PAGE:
The Villa Farnesina: A Millionaire’s Mini-Mansion
Our story starts with Agostino Chigi. Born in 1466 to a Sienese banking family, he launched his precocious banking career in Rome, quickly earning a fortune through intelligent investment strategies in the world of high finance. Known as il Magnifico, he was the richest man in Christendom during the reigns of Pope Alexander VI (Borgia), Pope Julius II (della Rovere), and Leo X (Medici). He reached the pinnacle of success, however, at a great cost to his health. Indeed, when Chigi turned forty, his private physician hinted ominously that he had to slow down “or else…”
Following his doctor’s advice, Chigi bought land in what was then open countryside, where he could build a get-away. Removed from the clamor and the tensions of the city, he still wasn’t far from the call of duty. In those days, the “countryside” surrounding Rome’s miniscule center, included land along the western bank of the Tiber where, 2000 years earlier, patrician Romans built their vacation homes. Cicero wrote about wanting to buy a villa in this area. Catullus’ infamous lover, Clodia, owned luxury property here. And it had to be top-notch real-estate if the Emperor Augustus’ daughter, Julia, had a home here…
Since Renaissance aristocracy delighted in copying antiquity, il Magnifico situated his villa where ancient nobles passed their summers. Moreover, he hired the famous architect, Baldassarre Peruzzi, to design his villa in the style of Emperor Nero’s Golden Home, which at that time had just been rediscovered. (Peruzzi’s “retro” architectural vision was so radical that it would continue to revolutionize trends in summer homes and palaces for the next two centuries!) Artists were then employed to revive classical Roman themes in audacious full-scale frescoes. Gods and goddesses frolic ubiquitous; an entire loggia is dedicated to the story of Cupid and Psyche; mythology is flaunted in high style. In Chigi’s gardens, ancient statuary lined flower-strewn walkways. An impromptu theater was set up for viewing plays by ancient comedians like Plautus and Terrence. Chigi’s Villa was a hymn to classical otium, healthy leisure.
After Chigi’s death, his summer home was sold to the aristocratic Farnese family, who lived in the Palazzo Farnese on the opposite bank of the Tiber. Chigi’s estate was subsequently given the nickname la Farnesina (literally, “the little Farnese palace”) to distinguish it from the Farnese family’s primary residence. The name stuck even after the property was sold and eventually fell into disrepair.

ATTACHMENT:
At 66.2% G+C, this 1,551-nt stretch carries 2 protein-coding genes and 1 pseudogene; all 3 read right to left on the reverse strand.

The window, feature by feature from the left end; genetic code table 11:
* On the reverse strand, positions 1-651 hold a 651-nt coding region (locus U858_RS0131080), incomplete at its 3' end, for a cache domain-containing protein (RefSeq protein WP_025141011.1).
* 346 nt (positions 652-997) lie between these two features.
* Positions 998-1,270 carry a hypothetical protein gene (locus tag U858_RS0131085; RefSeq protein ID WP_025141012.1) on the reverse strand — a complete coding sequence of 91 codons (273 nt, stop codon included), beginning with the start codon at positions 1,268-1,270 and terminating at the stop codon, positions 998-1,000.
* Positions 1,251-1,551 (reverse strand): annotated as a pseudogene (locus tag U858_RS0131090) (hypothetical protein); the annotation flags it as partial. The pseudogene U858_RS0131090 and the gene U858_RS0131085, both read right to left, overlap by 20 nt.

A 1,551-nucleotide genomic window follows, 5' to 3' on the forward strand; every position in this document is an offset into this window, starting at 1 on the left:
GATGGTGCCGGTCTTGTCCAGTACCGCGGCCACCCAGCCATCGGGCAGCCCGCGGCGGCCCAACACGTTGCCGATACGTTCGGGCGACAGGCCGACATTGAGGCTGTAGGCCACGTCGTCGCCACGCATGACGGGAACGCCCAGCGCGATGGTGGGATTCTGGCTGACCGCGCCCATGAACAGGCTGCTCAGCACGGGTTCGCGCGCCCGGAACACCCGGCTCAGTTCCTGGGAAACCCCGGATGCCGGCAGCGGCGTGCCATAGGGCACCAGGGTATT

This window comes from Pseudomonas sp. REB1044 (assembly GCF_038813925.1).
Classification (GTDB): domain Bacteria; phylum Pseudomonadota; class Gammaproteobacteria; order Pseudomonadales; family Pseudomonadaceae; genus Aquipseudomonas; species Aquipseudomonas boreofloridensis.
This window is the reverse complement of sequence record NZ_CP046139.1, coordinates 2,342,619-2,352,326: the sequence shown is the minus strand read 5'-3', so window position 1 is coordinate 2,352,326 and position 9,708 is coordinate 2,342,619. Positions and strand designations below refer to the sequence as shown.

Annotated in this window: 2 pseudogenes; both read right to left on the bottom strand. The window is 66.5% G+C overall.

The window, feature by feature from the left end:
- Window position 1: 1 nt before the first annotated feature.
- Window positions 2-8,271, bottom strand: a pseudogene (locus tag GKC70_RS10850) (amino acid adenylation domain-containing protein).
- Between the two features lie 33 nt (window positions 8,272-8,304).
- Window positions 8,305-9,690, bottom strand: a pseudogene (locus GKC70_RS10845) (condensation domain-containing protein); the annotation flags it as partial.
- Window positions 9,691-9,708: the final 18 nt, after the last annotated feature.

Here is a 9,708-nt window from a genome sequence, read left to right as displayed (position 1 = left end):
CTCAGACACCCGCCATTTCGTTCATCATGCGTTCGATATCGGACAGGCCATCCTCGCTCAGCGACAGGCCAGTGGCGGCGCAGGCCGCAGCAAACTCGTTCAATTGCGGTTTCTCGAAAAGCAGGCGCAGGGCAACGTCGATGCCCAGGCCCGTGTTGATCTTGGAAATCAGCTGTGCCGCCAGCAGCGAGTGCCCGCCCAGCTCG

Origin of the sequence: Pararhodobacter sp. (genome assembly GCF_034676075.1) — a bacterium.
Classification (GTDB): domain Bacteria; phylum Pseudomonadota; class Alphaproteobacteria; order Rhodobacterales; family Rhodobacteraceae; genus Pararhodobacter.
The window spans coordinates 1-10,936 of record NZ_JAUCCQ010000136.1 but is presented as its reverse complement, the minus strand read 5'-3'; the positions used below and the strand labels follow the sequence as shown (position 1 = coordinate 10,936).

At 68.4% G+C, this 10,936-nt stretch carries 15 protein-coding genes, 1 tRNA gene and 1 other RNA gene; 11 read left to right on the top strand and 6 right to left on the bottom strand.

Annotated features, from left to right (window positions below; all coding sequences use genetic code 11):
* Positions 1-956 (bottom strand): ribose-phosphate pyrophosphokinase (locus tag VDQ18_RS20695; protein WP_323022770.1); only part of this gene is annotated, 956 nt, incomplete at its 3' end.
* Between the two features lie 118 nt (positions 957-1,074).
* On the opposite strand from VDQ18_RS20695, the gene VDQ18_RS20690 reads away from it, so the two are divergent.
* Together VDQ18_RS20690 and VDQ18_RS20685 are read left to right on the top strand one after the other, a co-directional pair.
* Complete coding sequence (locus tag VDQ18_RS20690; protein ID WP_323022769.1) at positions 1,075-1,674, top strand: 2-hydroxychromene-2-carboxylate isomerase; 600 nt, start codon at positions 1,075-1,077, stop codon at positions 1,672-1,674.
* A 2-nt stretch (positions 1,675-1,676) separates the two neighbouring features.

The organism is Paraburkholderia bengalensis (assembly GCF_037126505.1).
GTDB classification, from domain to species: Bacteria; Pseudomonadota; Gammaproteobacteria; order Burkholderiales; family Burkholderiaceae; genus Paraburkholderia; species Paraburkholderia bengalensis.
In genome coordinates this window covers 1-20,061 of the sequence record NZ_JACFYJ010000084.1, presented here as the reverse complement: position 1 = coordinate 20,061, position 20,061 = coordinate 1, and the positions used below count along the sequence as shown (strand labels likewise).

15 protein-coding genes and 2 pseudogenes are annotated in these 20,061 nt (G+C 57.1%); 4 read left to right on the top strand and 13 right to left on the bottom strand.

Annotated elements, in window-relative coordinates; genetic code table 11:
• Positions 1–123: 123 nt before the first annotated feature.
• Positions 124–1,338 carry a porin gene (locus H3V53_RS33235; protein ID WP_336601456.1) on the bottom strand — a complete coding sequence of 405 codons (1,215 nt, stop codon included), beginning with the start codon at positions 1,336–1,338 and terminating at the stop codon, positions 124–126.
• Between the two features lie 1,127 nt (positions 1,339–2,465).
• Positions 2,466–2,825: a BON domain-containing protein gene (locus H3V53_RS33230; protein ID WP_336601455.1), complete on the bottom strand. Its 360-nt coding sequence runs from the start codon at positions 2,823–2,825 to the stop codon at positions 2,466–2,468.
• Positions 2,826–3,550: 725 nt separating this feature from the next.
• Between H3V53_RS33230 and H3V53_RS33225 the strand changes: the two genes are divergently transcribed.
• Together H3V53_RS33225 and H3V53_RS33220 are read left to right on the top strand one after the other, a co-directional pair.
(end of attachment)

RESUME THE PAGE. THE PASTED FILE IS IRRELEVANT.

Luckily, in the late 1800s, the State bought the property and invested in lengthy restorations. When the Farnesina was finally opened to the public in the 1900s, visitors were amazed by what they saw. The Farnesina not only boasted fine art and architecture by Peruzzi, it also contained Raphael’s sea-nymph Galatea, harmonious frescoes by Sodoma (one of Raphael’s boisterous retinue), a ribald frescoed ceiling designed by Raphael and executed by Francesco Penni, Giulio Romano, and Giovanni da Udine (Raphael’s close associates), and early works by Sebastiano del Piombo (renowned as one of Michelangelo’s few disciples and friends). This is one of the few places in Rome where so many great names can be observed so closely and in relative tranquility.
During a visit that usually lasts a little less than 3 hours, we cover Chigi’s life in detail, discussing his financial success, his philanthropy, and his exuberant family life. After that, we examine the architectural style that inspired his home and other great villas to come. Then we step inside, appreciating some of the most outrageously personalized Renaissance art still visible in Rome. With a little time, patience, and imagination, the halls of the summer home slowly come alive with courtiers, languid poets, fine musicians, and an intrepid cardinal or two. And if we are lucky, Chigi’s spirit, still wearing its bunny slippers and savoring a glass of white wine, will accompany us through his dream home’s rooms.